The "Cotton Blossom", owned by the Hawk family, is the show boat where everyone comes for great musical entertainment down south. Julie LaVerne and her husband are the stars of the show. After a snitch on board calls the local police that Julie (who's half- African-American) is married to a white man, they are forced to leave the show boat. The reason being, that down south interracial marriages are forbidden. Magnolia Hawk, Captain Andy Hawks' daughter, becomes the new show boat attraction and her leading man is Gaylord Ravenal, a gambler. The two instantly fall in love, and marry, without Parthy Hawks approval. Magnolia and Gaylord leave the "Cotton Blossom" for a whirl-wind honeymoon and to live in a Pl: fantasy world. Magnolia soon faces reality quickly, that gambling means more to Gaylord than anything else. Magnolia confronts Gaylord and after he gambles away their fortune he leaves her - not knowing she is pregnant. Magnolia is left penniless and pregnant, and is left to fend ... Written by
The Breen Censorship Office tried to raise an objection against the use of the "miscegenation sequence" in this film version of the show, but they were unable to do so because the 1936 film version had already used it and thus set a precedent. See more »
When the townspeople are rushing to see the show boat at the beginning, the camera crew's shadow is visible on the road. See more »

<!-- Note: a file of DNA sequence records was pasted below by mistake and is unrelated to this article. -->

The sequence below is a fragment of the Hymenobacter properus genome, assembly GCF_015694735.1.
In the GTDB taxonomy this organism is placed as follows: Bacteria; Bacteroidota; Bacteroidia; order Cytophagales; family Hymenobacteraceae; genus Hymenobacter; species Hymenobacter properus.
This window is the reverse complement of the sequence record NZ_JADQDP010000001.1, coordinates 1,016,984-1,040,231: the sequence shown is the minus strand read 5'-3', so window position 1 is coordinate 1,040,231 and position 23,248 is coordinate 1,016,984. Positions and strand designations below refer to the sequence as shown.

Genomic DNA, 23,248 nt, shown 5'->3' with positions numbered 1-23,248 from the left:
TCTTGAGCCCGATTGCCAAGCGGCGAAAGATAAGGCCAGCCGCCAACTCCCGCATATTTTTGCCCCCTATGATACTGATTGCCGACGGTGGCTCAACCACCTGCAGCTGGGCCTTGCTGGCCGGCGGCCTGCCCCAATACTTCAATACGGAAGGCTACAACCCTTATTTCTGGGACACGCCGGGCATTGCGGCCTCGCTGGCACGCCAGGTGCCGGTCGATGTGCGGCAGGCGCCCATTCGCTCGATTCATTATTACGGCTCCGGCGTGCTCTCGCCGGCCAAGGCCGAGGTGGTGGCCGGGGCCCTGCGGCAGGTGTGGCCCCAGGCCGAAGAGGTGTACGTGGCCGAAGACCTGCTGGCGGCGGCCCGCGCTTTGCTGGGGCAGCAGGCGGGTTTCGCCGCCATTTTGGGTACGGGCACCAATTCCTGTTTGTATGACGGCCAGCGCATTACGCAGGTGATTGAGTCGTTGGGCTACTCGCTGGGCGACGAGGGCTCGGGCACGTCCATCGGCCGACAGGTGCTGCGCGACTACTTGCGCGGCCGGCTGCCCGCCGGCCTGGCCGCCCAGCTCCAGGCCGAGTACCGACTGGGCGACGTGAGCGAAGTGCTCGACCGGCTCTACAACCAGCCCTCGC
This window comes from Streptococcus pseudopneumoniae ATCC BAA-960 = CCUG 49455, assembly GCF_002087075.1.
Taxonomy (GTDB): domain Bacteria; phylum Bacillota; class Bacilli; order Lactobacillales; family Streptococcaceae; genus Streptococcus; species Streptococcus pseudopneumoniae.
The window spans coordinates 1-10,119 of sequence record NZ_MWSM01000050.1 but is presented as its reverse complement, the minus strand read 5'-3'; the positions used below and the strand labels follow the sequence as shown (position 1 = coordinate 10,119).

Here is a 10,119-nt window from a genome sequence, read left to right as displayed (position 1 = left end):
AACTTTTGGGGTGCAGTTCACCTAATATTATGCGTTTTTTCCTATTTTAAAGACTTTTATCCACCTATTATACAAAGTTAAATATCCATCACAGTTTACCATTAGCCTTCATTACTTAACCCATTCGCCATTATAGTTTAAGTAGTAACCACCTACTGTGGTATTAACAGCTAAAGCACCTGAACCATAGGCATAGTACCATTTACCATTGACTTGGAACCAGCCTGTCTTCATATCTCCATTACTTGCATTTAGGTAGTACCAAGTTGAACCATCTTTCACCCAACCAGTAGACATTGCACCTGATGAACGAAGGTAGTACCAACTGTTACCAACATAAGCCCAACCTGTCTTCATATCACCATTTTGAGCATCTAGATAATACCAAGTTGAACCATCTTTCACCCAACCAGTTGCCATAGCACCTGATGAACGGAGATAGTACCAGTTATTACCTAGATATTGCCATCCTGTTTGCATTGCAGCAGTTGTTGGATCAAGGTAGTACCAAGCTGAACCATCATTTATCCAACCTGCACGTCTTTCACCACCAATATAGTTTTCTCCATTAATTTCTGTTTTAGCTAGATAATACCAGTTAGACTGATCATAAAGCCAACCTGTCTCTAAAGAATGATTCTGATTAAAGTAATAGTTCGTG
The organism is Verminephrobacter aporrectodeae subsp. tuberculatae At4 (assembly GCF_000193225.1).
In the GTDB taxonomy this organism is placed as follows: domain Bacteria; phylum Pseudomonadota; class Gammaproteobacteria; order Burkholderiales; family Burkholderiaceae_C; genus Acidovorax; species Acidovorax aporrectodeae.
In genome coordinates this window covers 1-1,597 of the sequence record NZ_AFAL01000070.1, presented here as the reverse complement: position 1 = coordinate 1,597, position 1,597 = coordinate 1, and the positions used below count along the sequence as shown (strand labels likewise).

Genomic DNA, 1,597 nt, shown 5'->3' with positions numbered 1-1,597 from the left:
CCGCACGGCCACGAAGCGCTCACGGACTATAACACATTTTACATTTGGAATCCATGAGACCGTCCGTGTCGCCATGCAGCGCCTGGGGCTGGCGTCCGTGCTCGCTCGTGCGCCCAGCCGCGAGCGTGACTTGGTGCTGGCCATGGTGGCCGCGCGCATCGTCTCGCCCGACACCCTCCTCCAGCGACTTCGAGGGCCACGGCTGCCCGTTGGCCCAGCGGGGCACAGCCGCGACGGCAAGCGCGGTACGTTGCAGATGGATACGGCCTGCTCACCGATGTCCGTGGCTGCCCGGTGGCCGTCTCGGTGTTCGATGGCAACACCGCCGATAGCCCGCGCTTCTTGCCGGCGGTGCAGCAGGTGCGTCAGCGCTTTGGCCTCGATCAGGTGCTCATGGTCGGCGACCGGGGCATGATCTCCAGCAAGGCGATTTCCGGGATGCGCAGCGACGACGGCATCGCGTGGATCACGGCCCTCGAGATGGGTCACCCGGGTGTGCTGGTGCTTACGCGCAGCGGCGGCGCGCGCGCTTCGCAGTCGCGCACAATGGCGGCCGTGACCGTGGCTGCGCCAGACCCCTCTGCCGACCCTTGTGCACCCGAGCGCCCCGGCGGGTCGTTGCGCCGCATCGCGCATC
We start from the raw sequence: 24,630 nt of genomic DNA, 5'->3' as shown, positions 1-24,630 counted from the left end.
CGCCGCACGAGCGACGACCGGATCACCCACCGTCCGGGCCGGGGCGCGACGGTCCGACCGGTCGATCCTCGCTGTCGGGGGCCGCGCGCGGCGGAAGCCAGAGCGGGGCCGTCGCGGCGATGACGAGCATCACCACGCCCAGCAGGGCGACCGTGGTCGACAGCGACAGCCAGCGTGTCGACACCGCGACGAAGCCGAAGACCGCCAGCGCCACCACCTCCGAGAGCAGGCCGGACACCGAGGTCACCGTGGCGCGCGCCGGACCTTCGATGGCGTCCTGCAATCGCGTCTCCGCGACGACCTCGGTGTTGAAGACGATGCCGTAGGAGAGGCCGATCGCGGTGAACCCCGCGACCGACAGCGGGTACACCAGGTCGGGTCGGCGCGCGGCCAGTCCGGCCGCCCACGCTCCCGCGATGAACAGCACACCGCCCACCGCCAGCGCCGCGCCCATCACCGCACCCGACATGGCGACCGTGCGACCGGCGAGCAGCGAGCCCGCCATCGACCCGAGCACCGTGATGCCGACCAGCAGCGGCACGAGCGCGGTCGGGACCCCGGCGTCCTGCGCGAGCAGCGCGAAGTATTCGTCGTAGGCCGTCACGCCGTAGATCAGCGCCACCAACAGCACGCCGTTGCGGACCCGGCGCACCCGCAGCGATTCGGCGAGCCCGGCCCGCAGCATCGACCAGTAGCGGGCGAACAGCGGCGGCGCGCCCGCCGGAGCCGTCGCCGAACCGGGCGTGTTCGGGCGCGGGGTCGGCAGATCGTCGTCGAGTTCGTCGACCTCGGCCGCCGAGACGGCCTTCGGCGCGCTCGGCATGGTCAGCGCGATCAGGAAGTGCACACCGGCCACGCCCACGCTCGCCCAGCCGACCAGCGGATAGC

Cap'n Andy Hawks:
(hearing of Magnolia's engagement to Ravenal) Son, I hope it's not Saturday night one minute, with a cold Monday morning to follow. Whatever happens, Nollie, always remember to smile.
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Because some of the lyrics to the song "Cotton Blossom" have been altered by uncredited staff writers in this version of "Show Boat", Oscar Hammerstein II is never actually mentioned as having written the lyrics to the songs, although P.G. Wodehouse IS listed as having written the lyrics to "Bill". (This is only partially correct; only about half of Wodehouse's 1917 lyric to "Bill" was used. The rest of the lyric is by Hammerstein.) See more »
Show Boat is one of my favourite musicals, and I admit to being a solid Howard Keel fan! However, the one thing that gets me, and why they haven't returned it to the original film track, is the dubbing of Ava Gardner's voice.
I have a copy of the soundtrack on good old vinyl and have Ava singing her own songs on it and I have to say, in my humble opinion, that she actually did a better job of it, than the person who dubbed her.
Maybe in 1951 Ava's rendition was a bit.... too hot for the censors, but today, never. Why can't we have Ava's voice back on the film??? What do the rest of you think?
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